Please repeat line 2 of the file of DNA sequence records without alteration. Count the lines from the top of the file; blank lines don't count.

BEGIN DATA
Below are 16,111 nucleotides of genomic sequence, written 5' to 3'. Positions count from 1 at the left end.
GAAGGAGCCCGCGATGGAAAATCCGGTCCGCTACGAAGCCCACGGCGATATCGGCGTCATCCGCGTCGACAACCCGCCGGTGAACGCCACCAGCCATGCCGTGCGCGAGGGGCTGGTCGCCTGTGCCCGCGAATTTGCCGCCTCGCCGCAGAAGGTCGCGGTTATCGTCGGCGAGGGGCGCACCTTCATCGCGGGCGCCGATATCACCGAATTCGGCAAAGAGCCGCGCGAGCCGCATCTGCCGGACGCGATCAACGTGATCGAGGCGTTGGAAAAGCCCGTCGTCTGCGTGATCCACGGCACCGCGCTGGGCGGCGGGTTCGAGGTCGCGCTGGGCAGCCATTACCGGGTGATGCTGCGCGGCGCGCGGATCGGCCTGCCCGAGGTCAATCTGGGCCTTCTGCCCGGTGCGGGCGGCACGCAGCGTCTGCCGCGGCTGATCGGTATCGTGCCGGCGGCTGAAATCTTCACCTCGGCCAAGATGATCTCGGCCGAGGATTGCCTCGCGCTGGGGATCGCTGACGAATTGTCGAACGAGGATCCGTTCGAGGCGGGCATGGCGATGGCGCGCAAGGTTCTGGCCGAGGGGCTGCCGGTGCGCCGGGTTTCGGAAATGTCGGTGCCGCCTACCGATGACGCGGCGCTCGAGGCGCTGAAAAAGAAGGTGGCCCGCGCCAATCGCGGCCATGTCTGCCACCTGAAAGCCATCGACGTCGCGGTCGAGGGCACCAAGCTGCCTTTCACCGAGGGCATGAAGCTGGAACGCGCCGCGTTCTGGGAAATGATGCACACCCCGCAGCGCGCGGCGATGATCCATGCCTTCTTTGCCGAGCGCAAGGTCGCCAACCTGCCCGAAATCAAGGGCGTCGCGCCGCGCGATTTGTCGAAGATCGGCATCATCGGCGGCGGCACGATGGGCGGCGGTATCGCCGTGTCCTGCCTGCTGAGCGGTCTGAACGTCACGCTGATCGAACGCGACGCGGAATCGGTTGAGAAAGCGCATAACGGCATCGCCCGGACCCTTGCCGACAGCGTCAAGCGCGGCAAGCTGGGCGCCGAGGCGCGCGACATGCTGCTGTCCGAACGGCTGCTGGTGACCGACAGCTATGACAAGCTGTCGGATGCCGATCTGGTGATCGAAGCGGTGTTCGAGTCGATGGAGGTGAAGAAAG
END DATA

GAAGGAGCCCGCGATGGAAAATCCGGTCCGCTACGAAGCCCACGGCGATATCGGCGTCATCCGCGTCGACAACCCGCCGGTGAACGCCACCAGCCATGCCGTGCGCGAGGGGCTGGTCGCCTGTGCCCGCGAATTTGCCGCCTCGCCGCAGAAGGTCGCGGTTATCGTCGGCGAGGGGCGCACCTTCATCGCGGGCGCCGATATCACCGAATTCGGCAAAGAGCCGCGCGAGCCGCATCTGCCGGACGCGATCAACGTGATCGAGGCGTTGGAAAAGCCCGTCGTCTGCGTGATCCACGGCACCGCGCTGGGCGGCGGGTTCGAGGTCGCGCTGGGCAGCCATTACCGGGTGATGCTGCGCGGCGCGCGGATCGGCCTGCCCGAGGTCAATCTGGGCCTTCTGCCCGGTGCGGGCGGCACGCAGCGTCTGCCGCGGCTGATCGGTATCGTGCCGGCGGCTGAAATCTTCACCTCGGCCAAGATGATCTCGGCCGAGGATTGCCTCGCGCTGGGGATCGCTGACGAATTGTCGAACGAGGATCCGTTCGAGGCGGGCATGGCGATGGCGCGCAAGGTTCTGGCCGAGGGGCTGCCGGTGCGCCGGGTTTCGGAAATGTCGGTGCCGCCTACCGATGACGCGGCGCTCGAGGCGCTGAAAAAGAAGGTGGCCCGCGCCAATCGCGGCCATGTCTGCCACCTGAAAGCCATCGACGTCGCGGTCGAGGGCACCAAGCTGCCTTTCACCGAGGGCATGAAGCTGGAACGCGCCGCGTTCTGGGAAATGATGCACACCCCGCAGCGCGCGGCGATGATCCATGCCTTCTTTGCCGAGCGCAAGGTCGCCAACCTGCCCGAAATCAAGGGCGTCGCGCCGCGCGATTTGTCGAAGATCGGCATCATCGGCGGCGGCACGATGGGCGGCGGTATCGCCGTGTCCTGCCTGCTGAGCGGTCTGAACGTCACGCTGATCGAACGCGACGCGGAATCGGTTGAGAAAGCGCATAACGGCATCGCCCGGACCCTTGCCGACAGCGTCAAGCGCGGCAAGCTGGGCGCCGAGGCGCGCGACATGCTGCTGTCCGAACGGCTGCTGGTGACCGACAGCTATGACAAGCTGTCGGATGCCGATCTGGTGATCGAAGCGGTGTTCGAGTCGATGGAGGTGAAGAAAG